Back at the Ranch Blog: Alliances
A house divided against itself cannot endure.
By Kim Lindsey | December 12, 2017
I was one of the first members of Stock Horse of Texas, and in 2008 I became executive director. We were focused on serving our members and growing our association. I remember many years ago sitting arena-side with Dr. Jim Heird (who is now a member of AQHA’s Executive Committee) at the Ft. Worth Stock Show, watching an AQHA Versatility Ranch Horse class. I turned to him, and asked “Do you think we could ever run an AQHA Versatility and a Stock Horse of Texas show concurrent?” He thought a moment and replied, “Yes, I think we can.”
And we did. Since then, the popularity of ranch horse events has skyrocketed. SHTX’s membership has grown 40 percent, and its shows are full. SHTX’s focus has always been on education, and clinics have grown so much they now have to offer a wait list. Most of its shows offer both SHTX and AQHA classes, most being concurrent, which lets members get club points, AQHA points or both with one run. All of that took a lot of effort on the part of leadership, as well as patience from members, for us to get our rules and judging systems aligned.
Now that I’m at AQHA, I can see the need for this to happen all over the country. I am visiting with people and seeing associations that are highlighting the work of our great ranch horses. There is a great deal of potential for these associations, too, to offer concurrent AQHA classes along with their shows.
However, to do so, we all need to be in alignment. There are so many ranch and stock horse associations out there, it can be very confusing for people to know which rules are being followed when they go to a show; whether that is equipment issues, class details or judging criteria. It would be advantageous for all of us to align our rules, so you know that the bit that was legal this week at a stock horse association show will also be legal next week at an AQHA VRH show.
This would also give us an opportunity to record the major achievements these ranch horses are already doing. I think that is very important on behalf of not only the individual horse, but also this great American Quarter Horse breed as a whole. The work is already being done – and I want AQHA to be able to keep track of it and promote it.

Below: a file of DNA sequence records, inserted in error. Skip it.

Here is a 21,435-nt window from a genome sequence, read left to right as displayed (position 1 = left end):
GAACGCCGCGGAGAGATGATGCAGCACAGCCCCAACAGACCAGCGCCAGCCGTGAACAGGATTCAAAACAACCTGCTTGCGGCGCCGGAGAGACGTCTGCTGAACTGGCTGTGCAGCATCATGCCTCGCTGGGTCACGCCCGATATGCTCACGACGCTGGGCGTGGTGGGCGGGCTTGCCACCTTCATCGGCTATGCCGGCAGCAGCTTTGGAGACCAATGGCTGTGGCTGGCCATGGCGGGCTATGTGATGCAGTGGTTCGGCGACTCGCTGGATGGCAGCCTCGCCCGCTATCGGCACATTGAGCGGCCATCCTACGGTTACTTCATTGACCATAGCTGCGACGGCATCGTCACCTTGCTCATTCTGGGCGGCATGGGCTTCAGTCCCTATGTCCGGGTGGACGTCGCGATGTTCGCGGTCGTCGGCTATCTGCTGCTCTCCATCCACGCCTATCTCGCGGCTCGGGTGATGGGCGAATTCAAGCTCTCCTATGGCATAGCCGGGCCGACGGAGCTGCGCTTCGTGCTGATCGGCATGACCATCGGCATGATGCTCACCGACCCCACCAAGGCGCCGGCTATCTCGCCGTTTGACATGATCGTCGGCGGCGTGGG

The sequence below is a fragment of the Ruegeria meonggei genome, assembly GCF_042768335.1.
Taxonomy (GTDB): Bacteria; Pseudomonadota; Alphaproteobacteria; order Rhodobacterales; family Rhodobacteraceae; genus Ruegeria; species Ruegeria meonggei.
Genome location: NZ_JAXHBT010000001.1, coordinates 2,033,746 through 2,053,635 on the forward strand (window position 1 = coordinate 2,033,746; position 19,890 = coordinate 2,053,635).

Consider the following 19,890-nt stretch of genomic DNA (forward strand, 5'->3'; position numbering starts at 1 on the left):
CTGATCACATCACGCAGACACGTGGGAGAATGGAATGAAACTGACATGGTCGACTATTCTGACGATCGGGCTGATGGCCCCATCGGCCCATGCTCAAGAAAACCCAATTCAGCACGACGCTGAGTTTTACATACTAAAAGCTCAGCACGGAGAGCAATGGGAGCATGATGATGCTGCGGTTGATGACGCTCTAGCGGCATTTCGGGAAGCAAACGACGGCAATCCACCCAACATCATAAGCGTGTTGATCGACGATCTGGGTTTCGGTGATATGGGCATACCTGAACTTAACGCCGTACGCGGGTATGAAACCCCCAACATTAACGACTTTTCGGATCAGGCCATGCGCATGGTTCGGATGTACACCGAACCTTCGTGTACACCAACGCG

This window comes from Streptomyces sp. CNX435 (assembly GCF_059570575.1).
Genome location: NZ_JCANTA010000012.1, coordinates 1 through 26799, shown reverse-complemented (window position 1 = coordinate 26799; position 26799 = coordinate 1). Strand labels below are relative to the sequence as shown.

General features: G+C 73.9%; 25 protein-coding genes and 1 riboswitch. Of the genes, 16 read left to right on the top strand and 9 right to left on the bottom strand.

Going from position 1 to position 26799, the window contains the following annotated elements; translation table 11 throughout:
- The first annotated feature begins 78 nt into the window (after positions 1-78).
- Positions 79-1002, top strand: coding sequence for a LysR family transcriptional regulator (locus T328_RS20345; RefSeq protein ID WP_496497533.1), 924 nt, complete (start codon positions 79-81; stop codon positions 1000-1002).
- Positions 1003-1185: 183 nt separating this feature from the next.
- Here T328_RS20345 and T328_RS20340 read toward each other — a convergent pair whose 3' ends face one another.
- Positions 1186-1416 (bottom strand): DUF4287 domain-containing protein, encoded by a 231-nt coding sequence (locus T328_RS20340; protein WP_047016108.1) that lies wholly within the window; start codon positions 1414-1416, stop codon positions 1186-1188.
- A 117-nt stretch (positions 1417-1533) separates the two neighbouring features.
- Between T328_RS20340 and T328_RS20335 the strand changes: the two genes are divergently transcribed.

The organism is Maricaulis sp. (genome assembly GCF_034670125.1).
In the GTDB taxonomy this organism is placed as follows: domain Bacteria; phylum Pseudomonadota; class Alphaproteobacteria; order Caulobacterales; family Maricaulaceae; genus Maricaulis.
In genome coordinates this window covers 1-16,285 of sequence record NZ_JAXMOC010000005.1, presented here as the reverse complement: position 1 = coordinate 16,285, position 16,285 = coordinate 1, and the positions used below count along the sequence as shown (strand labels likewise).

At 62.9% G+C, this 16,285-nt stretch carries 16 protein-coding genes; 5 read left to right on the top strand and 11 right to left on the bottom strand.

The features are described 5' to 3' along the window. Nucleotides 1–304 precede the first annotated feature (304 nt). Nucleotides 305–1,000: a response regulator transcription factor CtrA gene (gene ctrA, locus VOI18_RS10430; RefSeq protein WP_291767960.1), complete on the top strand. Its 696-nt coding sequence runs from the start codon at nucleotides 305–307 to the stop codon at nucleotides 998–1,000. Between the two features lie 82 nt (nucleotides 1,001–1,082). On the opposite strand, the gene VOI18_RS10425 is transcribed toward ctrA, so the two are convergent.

I have been talking to so many passionate, intelligent leaders within these ranch and stock horse associations. They are committed to the growth of the industry as well as helping their members add value to these ranch horses. I am working with these leaders to create a plan to benefit our entire industry.
I would like for all of these associations to come together and create an alliance. This alliance would decide on how best to align key rules so that everyone is on the same page. However, each group would still keep their own identity, and be able to run their own club classes in addition to those core classes.
Then, this alliance could have a world-class show, where the entire ranch and stock horse world would come together. This creates an opportunity for all of us to see the best horses each association offers and lets us exchange ideas and strengthen our industry.
Ultimately, I want to strengthen all of us by this alliance. I want members to have simple-to-understand rules to follow, I want judges to have one card to fill out, I want to record the top achievements of these horses, and I want this industry to grow.
This column originally appeared in the Ranch Horse Journal. Kim Lindsey is the AQHA director of ranching. Have a comment? Contact Kim at firstname.lastname@example.org.